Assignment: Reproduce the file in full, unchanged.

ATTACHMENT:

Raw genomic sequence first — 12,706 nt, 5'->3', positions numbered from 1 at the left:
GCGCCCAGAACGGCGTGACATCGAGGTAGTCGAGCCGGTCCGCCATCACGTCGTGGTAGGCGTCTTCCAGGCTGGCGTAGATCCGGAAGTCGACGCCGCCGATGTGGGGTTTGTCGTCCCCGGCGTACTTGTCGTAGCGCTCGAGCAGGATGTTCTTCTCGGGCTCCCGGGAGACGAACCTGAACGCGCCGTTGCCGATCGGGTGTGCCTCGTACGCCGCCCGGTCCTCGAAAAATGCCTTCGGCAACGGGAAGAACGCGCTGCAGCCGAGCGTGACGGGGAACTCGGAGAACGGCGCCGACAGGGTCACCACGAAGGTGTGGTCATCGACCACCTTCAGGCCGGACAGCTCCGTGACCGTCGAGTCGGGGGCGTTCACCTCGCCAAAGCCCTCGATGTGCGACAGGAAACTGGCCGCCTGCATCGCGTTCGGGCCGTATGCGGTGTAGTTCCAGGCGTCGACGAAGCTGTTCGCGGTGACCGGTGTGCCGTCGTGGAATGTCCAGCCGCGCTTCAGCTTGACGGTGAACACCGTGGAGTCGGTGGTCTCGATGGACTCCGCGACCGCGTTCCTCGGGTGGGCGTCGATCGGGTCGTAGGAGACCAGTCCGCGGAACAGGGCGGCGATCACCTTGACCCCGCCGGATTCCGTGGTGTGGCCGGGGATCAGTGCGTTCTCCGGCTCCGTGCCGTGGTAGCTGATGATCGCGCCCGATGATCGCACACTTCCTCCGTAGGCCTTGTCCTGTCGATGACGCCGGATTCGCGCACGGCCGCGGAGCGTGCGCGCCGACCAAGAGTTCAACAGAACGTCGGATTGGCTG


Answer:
Raw genomic sequence first — 12,706 nt, 5'->3', positions numbered from 1 at the left:
GCGCCCAGAACGGCGTGACATCGAGGTAGTCGAGCCGGTCCGCCATCACGTCGTGGTAGGCGTCTTCCAGGCTGGCGTAGATCCGGAAGTCGACGCCGCCGATGTGGGGTTTGTCGTCCCCGGCGTACTTGTCGTAGCGCTCGAGCAGGATGTTCTTCTCGGGCTCCCGGGAGACGAACCTGAACGCGCCGTTGCCGATCGGGTGTGCCTCGTACGCCGCCCGGTCCTCGAAAAATGCCTTCGGCAACGGGAAGAACGCGCTGCAGCCGAGCGTGACGGGGAACTCGGAGAACGGCGCCGACAGGGTCACCACGAAGGTGTGGTCATCGACCACCTTCAGGCCGGACAGCTCCGTGACCGTCGAGTCGGGGGCGTTCACCTCGCCAAAGCCCTCGATGTGCGACAGGAAACTGGCCGCCTGCATCGCGTTCGGGCCGTATGCGGTGTAGTTCCAGGCGTCGACGAAGCTGTTCGCGGTGACCGGTGTGCCGTCGTGGAATGTCCAGCCGCGCTTCAGCTTGACGGTGAACACCGTGGAGTCGGTGGTCTCGATGGACTCCGCGACCGCGTTCCTCGGGTGGGCGTCGATCGGGTCGTAGGAGACCAGTCCGCGGAACAGGGCGGCGATCACCTTGACCCCGCCGGATTCCGTGGTGTGGCCGGGGATCAGTGCGTTCTCCGGCTCCGTGCCGTGGTAGCTGATGATCGCGCCCGATGATCGCACACTTCCTCCGTAGGCCTTGTCCTGTCGATGACGCCGGATTCGCGCACGGCCGCGGAGCGTGCGCGCCGACCAAGAGTTCAACAGAACGTCGGATTGGCTG